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NCJRS Abstract

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NCJ Number: 99554 Find in a Library
Title: Suicide in America
Corporate Author: Mayo Clinic
United States of America
Date Published: 1985
Page Count: 8
Sponsoring Agency: Mayo Clinic
Rochester, MN 55905
Format: Document
Language: English
Country: United States of America
Annotation: After a brief examination of cultural and historical perspectives on suicide, this essay examines suicide methods, causes, risk factors, and prevention.
Abstract: In general, suicide has never received social approval without reservation or restriction despite variations in attitudes over time and across cultures. Death by firearms or drug overdose are the most frequent methods of suicide, although cuts and stabs, jumping from high places, and hanging and drowning also have been used. Among psychiatric causes of suicide, major depressive illness is foremost. However, mental illness need not always be involved: suicide may occur when people simply can no longer tolerate themselves or life. While most suicide attempts are made by women, most successful suicides are men. Alcoholic and the separated, divorced, or widowed elderly males who live alone are particularly susceptible. Other groups showing high suicide rates include adolescents, the elderly, physicians, and terminally ill persons. Suicide prevention would require elimination of the causes of emotional disturbance, alcoholism, and adolescent unhappiness, but more practical approach would involve the identification of those contemplating suicide and the provision of appropriate intervention. Additional measures which could reduce the incidence of suicide include gun control laws, stricter control over prescription drugs, establishment of suicide prevention centers and hotlines, and public education on suicide risk factors.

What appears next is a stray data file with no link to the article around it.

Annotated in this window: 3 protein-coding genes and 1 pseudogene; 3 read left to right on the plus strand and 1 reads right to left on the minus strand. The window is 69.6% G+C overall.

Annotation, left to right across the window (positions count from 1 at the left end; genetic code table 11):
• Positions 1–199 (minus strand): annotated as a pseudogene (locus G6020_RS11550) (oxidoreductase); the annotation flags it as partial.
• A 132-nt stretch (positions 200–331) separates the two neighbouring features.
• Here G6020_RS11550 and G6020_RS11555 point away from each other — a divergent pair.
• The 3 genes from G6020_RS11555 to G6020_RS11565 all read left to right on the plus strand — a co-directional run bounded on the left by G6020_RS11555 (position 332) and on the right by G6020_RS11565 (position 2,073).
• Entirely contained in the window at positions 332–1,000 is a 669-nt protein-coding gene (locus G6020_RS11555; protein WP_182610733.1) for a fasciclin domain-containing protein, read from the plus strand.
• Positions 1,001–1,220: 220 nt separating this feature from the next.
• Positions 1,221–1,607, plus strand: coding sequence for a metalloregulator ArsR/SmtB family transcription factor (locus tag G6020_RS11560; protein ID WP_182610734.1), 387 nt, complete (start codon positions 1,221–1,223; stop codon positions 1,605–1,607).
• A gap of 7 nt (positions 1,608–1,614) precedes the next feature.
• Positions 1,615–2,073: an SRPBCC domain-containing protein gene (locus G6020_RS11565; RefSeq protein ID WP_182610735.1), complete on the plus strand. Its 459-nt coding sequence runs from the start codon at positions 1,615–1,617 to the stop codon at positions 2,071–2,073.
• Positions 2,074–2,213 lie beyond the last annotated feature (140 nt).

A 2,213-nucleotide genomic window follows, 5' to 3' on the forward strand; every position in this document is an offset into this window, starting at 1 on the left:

Index Term(s): Counseling; Suicidology
Note: Mayo Clinic Health Letter, September 1985
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